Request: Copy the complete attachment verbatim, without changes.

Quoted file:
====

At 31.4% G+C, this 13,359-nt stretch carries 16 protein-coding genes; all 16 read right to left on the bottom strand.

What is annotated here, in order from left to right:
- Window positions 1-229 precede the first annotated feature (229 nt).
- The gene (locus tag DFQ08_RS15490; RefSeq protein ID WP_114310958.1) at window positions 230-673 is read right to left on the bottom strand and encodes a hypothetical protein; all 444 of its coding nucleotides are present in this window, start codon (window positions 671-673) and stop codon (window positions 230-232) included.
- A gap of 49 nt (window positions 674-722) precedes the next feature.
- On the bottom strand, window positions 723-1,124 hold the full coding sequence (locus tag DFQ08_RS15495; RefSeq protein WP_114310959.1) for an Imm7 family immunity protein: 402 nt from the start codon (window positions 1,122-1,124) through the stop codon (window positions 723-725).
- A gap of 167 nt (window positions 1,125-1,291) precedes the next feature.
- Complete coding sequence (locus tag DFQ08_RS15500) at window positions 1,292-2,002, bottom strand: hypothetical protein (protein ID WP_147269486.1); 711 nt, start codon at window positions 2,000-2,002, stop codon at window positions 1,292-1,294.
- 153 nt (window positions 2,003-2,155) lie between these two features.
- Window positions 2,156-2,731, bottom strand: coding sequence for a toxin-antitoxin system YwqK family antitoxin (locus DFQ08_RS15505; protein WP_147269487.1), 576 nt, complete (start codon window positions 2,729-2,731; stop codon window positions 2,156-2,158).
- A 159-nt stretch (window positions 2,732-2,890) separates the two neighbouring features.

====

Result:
At 31.4% G+C, this 13,359-nt stretch carries 16 protein-coding genes; all 16 read right to left on the bottom strand.

What is annotated here, in order from left to right:
- Window positions 1-229 precede the first annotated feature (229 nt).
- The gene (locus tag DFQ08_RS15490; RefSeq protein ID WP_114310958.1) at window positions 230-673 is read right to left on the bottom strand and encodes a hypothetical protein; all 444 of its coding nucleotides are present in this window, start codon (window positions 671-673) and stop codon (window positions 230-232) included.
- A gap of 49 nt (window positions 674-722) precedes the next feature.
- On the bottom strand, window positions 723-1,124 hold the full coding sequence (locus tag DFQ08_RS15495; RefSeq protein WP_114310959.1) for an Imm7 family immunity protein: 402 nt from the start codon (window positions 1,122-1,124) through the stop codon (window positions 723-725).
- A gap of 167 nt (window positions 1,125-1,291) precedes the next feature.
- Complete coding sequence (locus tag DFQ08_RS15500) at window positions 1,292-2,002, bottom strand: hypothetical protein (protein ID WP_147269486.1); 711 nt, start codon at window positions 2,000-2,002, stop codon at window positions 1,292-1,294.
- 153 nt (window positions 2,003-2,155) lie between these two features.
- Window positions 2,156-2,731, bottom strand: coding sequence for a toxin-antitoxin system YwqK family antitoxin (locus DFQ08_RS15505; protein WP_147269487.1), 576 nt, complete (start codon window positions 2,729-2,731; stop codon window positions 2,156-2,158).
- A 159-nt stretch (window positions 2,732-2,890) separates the two neighbouring features.